Late Winter Short Ribs.

That’s right, I am back in Ohio.

Dammit.

Just kidding! We are up on Lake Erie in Vermilion, Ohio – just under an hour west of Cleveland. A different type of water front view from Falmouth Heights, but still in water view.. well ice view at the moment. Even with the lake effect, I’m probably the happiest I’ve been in quite sometime. I’ll get more into the details of all that later.

But, with all this damned ice and snow, I want warm, full flavored “stick to your ribs” food. So, without further ado – BEEF WITH WINE DELICIOUSNESS.

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Meat eaters rejoice in the beauty of the beef short rib, the slow cooked wonder. There are tons of recipes out there, but my favorite is still the red wine/beef broth braise. I put my own twist on it by reducing some of the cooking liquid and stirring in some white fig jam to pour over the top of everything. The everything being orzo with leeks and goat cheese, which I have already taken photos of, so my next recipe wont be six months from now… yea, sorry about that.

One great thing about this part of Ohio is the great variety of grocery stores, from mom and pop’s to small chains the quality of food is great here. One of my favorites is Earthfare, which I was introduced to by my friend Kim shortly after she moved to Akron, Ohio a few years ago. The quality of their meats are great, and I don’t feel as bad about eating red meat when I know there are no growth hormones or antibiotics lingering behind for my body to process.

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Oh, beef is beautiful. So – to start you’ll want to toss the short ribs in some flour so they are completely covered before you sear them.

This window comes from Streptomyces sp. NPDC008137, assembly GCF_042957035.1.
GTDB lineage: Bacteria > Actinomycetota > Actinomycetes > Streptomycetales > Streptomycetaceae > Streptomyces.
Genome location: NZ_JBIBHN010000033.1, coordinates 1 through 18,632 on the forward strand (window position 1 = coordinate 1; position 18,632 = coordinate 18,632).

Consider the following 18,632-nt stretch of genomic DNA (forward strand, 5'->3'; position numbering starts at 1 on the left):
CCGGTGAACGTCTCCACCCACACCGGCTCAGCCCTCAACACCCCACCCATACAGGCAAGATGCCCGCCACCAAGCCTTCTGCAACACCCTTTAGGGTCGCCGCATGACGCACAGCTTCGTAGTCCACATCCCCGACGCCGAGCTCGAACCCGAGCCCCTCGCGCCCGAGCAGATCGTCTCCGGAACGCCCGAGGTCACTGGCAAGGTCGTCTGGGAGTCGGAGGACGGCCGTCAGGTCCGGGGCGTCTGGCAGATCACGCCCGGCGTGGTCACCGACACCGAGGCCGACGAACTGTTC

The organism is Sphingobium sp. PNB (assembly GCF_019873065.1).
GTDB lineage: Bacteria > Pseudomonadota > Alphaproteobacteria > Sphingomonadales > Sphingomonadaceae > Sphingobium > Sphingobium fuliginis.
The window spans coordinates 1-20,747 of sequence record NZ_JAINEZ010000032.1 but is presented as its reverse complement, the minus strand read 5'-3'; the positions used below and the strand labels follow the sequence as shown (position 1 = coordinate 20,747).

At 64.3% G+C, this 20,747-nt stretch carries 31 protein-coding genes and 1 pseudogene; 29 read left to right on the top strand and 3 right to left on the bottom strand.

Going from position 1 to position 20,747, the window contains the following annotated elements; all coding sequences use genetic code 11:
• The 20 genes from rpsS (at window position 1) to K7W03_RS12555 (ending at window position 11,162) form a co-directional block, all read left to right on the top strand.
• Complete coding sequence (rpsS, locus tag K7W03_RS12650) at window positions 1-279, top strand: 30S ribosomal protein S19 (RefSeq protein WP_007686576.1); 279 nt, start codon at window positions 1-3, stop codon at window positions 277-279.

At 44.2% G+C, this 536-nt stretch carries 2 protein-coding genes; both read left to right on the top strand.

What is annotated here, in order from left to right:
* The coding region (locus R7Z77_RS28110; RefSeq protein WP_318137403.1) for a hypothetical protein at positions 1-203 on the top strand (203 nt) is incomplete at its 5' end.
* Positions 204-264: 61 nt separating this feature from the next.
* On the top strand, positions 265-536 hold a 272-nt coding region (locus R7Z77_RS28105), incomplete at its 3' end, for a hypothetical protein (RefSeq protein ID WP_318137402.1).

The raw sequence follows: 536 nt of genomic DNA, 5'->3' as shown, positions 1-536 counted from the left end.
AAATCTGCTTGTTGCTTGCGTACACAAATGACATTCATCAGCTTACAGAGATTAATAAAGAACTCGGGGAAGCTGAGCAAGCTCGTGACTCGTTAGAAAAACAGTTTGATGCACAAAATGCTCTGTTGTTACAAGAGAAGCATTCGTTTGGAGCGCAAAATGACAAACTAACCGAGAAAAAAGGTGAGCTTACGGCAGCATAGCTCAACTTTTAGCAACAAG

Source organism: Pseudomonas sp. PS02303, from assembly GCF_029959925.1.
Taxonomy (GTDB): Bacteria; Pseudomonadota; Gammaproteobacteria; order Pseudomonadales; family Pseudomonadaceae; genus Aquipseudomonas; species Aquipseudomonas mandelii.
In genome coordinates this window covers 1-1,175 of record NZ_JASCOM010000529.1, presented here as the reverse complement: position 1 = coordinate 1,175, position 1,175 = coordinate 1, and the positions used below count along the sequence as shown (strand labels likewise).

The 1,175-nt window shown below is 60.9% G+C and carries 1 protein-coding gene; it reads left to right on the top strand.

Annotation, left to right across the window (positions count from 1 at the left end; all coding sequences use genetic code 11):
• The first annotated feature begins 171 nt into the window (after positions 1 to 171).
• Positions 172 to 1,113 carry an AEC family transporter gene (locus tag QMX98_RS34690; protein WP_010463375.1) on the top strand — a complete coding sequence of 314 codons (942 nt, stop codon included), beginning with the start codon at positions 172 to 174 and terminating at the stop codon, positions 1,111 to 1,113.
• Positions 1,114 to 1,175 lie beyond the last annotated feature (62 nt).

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I have chosen to sear these ribs in rendered bacon fat. Like my mother, grandmother, and great grand mother before me, I reserve the fat left over from our twice a week bacon feasts. It has a pretty high smoke point (which also makes it ideal to cook stove top steaks in), and gives it a deeper flavor in my opinion. If you want to use self-restraint in this area for health reasons, or standards, by all means use canola oil.

This is my cup of bacon fat. There are many like it, but this one is mine.

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Let a tablespoon of it melt on the bottom of a dutch oven, and start searing.

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Nomnomnomnom, but don’t eat it like this.. its raw and tough inside.

Next, set your oven to 250º remove the ribs from the pot and add in a medium onion that has been chopped, and a few crushed garlic cloves.

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If by now you’ve noticed that the quality of these photos supersedes what you’ve seen in the past on this blog, it’s because I enlisted the multi-talented, and infinitely patient Peter Gordon to for the task. I also got him to do the dishes. Sucker.

NOW! Add a splash of beef broth to those onions to deglaze the pan by stirring up all the delicious bits from the bottom. After that, return the ribs to the pot and add about two more cups of the broth, then another two cups of a sturdy red wine.

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Ooh.

For the seasonings, obviously salt and pepper are added, a teaspoon of dried thyme, and half a tablespoon of Herbes de Provence.

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Pop this into your oven, and forget about it for three and a half hours. After these ribs were done, I took a page out of smittenkitchen’s blogbook and put the ribs onto a baking sheet and back into the oven at 400° for ten minutes to crisp up the outsides. Such a good idea.

Then, I ladled a cup of the cooking liquid into a sautee pan over medium high head to reduce the liquid by half, lowered the heat and added a tablespoon of white fig jam and whisked it to incorporate it into the sauce. This packs a lovely flavor punch.

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Now eat – with wine, of course. I actually found this great bottle to go with it.. well it goes with anything really, especially Tuesdays.

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*I’m too lazy to write the recipe recap right now, check back later.

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